All-Pro wide receiver Antonio Brown is worth every penny the Pittsburgh Steelers pay him. Over the past three seasons, Brown has averaged 126 catches, 1,639 yards, and 12 touchdowns per 16 games. When he finally decides to hang up his cleats, Brown will be considered one of the best receivers in NFL history.
16. Ndamukong Suh, Dolphins: $20,000,000
Suh just finished the third year of his monster 6-year, $114.4 million contract with the Dolphins. Suh has a cap hit of $19.1 million this year, but that jumps to $26.1 million next season. If he continues to play at a high level, the Dolphins will need to restructure the deal. However, if his production on the field doesn’t justify the hefty price tag, he could be looking for a new team next season.
15. Xavier Rhodes, Vikings: $20,026,000
Rhodes made his first Pro Bowl appearance in 2016 and the Vikings rewarded him with a six-year, $78 million extension, second only to Josh Norman among cornerbacks. Rhodes follwed up his stellar 2016 performance with another strong year, earning himself Pro Bowl honors for the second consecutive season.
14. Myles Garrett, Browns: $20,723,004
As the top pick in the 2017 draft, Garrett signed a standard 4-year deal worth $30.4 million. That’s not chump change, but it’s a far cry from the $78 million contract signed by Sam Bradford as the top pick of the 2010 NFL Draft under the old CBA rules.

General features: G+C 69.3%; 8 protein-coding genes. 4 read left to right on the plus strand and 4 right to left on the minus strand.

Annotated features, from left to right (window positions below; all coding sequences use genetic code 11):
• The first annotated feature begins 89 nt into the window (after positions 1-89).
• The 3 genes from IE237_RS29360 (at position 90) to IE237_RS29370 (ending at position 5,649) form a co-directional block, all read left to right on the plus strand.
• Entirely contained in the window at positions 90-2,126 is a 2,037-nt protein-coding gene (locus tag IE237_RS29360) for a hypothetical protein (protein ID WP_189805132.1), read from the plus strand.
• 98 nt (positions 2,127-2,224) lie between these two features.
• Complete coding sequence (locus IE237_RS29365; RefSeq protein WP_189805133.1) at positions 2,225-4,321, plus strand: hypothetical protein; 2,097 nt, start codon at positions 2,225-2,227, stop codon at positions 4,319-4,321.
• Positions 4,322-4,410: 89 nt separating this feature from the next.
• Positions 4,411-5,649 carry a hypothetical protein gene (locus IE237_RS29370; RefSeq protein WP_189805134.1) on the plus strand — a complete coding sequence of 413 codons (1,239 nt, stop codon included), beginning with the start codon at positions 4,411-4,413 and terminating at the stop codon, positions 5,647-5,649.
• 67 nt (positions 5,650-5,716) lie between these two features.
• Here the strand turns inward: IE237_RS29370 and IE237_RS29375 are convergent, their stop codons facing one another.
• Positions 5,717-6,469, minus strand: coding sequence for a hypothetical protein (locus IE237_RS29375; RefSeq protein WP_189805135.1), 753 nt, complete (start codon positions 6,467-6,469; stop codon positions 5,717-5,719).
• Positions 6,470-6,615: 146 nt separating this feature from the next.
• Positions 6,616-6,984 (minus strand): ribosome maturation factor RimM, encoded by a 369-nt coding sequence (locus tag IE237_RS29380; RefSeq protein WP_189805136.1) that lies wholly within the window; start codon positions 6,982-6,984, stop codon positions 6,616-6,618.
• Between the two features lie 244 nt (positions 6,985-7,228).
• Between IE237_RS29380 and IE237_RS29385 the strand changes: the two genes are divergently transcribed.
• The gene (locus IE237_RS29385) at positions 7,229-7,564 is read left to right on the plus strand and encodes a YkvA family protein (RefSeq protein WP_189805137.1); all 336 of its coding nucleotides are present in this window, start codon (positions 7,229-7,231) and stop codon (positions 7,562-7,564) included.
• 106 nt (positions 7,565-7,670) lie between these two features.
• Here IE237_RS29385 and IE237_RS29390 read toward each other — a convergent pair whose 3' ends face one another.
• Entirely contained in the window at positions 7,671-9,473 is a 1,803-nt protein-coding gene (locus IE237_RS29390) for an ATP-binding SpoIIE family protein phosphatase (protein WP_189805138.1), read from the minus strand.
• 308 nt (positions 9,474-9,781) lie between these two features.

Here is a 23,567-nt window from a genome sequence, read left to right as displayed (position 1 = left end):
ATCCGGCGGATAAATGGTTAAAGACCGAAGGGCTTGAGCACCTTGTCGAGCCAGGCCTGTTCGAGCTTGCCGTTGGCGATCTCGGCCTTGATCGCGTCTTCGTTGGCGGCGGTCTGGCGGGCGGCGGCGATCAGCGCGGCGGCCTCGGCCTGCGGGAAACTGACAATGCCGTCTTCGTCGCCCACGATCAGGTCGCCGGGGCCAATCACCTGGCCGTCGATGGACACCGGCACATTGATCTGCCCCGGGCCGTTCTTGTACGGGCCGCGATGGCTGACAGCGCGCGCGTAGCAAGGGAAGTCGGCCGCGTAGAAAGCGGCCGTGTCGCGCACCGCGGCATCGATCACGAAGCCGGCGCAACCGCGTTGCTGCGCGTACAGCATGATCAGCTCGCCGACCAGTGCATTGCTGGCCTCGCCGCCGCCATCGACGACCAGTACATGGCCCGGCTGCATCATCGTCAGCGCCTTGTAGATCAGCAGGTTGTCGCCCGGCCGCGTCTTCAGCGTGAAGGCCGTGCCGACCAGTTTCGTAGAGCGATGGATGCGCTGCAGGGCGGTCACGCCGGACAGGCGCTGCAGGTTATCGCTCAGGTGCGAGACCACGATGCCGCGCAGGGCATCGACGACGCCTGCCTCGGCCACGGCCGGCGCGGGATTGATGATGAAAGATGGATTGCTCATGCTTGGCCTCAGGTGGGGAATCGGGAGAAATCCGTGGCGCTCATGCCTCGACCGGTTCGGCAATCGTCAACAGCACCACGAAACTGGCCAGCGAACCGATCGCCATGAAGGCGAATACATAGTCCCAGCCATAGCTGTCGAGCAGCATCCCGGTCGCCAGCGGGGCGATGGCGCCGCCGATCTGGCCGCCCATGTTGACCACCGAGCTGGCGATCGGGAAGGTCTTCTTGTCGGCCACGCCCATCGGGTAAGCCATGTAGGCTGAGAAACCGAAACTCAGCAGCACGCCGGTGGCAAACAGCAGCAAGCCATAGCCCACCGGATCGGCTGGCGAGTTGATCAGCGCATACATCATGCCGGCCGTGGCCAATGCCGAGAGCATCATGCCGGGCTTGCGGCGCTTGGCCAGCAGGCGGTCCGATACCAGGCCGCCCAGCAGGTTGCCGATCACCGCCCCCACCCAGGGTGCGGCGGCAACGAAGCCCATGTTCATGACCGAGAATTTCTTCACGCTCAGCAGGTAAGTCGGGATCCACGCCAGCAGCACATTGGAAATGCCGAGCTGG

13. Nick Perry, Packers: $20,725,000
12. Joe Flacco, Ravens: $21,000,000
Flacco’s play on the field might not be elite, but his contract is. He is under contract until 2021 and if he reaches the end of the deal without restructuring, his career earnings will top $210 million. Only one player in NFL history has made more — Peyton Manning ($249 million).
11. Eric Berry, Chiefs: $21,000,000
Chiefs safety Eric Berry serves as an inspiration to the entire NFL community, after battling and beating Hodgkin’s lymphoma in 2015. On February 28, 2017, Berry signed a six-year, $78 million deal with Chiefs including $40 million in guaranteed and a $20 million dollar signing bonus, making him the highest-paid safety in the NFL. Unfortunately, Berry ruptured his achilles in Week 1 against the Patriots and was lost for the season.
10. Chandler Jones, Cardinals: $22,000,000
The Cardinals locked up talented young pass rusher Chandler Jones in the offseason with a 5-year extension worth $82.5 million, of which $51 million is guaranteed. Little known fact about Jones, his older brother is MMA champion Jon Jones.
9. Jason Pierre-Paul, Giants: $22,250,000
Jason Pierre-Paul’s new 4-year, $62 million contract is one of the NFL’s more incredible stories considering it was not long ago that his career was in jeopardy after he lost multiple fingers on his right hand in a fireworks accident. Since the Giants selected JPP with the 15th overall pick in the 2010 draft, he has earned a whopping $56.69 million.
8. Melvin Ingram, $22,750,000